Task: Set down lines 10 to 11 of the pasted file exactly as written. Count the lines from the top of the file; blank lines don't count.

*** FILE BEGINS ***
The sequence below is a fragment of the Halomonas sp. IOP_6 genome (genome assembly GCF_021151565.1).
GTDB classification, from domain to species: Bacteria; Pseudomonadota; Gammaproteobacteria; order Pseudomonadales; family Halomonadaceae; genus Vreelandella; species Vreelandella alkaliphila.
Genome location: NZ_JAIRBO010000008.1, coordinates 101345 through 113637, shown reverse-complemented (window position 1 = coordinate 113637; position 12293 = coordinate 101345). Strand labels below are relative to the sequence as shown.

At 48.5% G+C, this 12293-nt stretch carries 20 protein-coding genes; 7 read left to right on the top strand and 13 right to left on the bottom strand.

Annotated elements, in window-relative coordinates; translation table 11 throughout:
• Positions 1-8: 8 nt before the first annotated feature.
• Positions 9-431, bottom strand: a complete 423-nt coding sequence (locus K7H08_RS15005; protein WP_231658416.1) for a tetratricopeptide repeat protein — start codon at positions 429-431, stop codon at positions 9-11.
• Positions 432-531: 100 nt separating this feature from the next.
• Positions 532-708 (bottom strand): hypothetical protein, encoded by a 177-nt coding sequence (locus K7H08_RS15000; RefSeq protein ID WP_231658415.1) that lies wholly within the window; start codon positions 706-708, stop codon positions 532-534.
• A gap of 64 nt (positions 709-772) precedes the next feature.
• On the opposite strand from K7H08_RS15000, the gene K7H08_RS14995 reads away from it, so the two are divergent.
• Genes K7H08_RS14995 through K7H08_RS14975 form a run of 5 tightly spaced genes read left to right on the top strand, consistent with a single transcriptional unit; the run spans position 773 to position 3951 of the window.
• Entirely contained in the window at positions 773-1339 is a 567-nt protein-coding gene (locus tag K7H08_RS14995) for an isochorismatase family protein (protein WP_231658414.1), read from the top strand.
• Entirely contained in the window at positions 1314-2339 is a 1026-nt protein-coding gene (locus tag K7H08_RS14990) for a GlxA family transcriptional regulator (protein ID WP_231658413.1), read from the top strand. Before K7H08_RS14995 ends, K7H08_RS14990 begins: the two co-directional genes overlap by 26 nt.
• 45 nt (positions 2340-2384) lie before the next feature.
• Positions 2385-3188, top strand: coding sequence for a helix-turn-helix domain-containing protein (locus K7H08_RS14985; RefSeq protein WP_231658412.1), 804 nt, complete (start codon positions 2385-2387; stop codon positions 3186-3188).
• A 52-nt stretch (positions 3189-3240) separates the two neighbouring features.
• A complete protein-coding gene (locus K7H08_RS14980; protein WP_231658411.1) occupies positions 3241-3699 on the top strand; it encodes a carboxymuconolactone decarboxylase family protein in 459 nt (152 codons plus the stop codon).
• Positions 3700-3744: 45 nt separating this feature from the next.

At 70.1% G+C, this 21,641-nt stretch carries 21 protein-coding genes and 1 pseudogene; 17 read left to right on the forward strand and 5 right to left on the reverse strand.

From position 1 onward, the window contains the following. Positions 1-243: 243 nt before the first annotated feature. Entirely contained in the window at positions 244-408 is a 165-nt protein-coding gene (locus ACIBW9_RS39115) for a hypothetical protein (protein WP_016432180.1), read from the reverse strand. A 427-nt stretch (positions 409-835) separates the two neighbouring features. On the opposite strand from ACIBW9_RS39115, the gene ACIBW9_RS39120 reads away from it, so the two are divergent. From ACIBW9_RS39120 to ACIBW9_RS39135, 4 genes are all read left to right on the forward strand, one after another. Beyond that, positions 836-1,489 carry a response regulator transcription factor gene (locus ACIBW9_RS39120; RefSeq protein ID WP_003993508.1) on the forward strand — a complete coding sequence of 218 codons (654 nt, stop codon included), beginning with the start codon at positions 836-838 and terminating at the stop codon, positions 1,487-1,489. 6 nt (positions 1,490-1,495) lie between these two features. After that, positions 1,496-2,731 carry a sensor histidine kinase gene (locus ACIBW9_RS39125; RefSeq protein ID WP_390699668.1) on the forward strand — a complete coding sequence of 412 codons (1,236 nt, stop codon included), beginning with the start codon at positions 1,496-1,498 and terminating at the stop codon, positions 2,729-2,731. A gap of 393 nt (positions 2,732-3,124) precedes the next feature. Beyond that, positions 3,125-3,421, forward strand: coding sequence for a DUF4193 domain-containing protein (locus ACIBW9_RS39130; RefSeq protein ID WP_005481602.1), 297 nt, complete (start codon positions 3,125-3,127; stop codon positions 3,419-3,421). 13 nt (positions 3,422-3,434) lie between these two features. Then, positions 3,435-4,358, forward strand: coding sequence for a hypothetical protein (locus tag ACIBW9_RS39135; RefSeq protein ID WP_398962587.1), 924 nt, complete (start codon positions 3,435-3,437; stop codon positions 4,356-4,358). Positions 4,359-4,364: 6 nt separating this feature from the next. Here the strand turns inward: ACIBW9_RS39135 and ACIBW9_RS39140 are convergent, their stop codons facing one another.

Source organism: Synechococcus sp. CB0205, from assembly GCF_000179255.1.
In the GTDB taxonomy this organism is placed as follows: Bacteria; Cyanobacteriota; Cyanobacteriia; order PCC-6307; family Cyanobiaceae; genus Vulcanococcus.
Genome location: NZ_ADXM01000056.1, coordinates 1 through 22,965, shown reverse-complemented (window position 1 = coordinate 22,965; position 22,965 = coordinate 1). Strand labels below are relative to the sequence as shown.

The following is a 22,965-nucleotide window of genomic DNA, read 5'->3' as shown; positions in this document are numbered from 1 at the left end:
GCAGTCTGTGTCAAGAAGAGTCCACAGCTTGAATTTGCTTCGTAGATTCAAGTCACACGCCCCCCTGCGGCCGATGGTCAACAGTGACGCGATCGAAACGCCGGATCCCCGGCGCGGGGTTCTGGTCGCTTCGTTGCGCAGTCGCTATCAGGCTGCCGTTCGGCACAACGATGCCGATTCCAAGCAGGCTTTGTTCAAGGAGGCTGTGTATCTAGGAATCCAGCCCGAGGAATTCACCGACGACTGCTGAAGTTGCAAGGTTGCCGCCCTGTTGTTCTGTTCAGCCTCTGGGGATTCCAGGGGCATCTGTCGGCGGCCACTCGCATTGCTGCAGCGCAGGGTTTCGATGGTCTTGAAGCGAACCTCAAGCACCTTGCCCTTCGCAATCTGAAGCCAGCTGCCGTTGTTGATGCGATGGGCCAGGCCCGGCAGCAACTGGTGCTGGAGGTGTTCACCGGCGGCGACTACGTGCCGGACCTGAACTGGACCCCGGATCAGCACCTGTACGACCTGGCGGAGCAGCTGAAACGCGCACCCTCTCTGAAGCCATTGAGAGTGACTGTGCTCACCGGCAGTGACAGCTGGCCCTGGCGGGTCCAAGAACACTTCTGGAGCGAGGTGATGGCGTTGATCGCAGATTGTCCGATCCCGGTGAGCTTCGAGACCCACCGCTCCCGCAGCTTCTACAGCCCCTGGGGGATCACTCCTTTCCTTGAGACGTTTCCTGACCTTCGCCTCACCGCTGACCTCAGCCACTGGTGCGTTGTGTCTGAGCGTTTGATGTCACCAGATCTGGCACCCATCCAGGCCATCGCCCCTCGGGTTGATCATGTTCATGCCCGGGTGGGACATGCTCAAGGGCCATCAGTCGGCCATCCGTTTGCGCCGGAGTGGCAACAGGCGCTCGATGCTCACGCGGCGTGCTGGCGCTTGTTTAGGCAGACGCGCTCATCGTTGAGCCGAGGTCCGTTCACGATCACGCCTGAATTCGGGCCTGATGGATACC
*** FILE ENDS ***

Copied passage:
• A gap of 64 nt (positions 709-772) precedes the next feature.
• On the opposite strand from K7H08_RS15000, the gene K7H08_RS14995 reads away from it, so the two are divergent.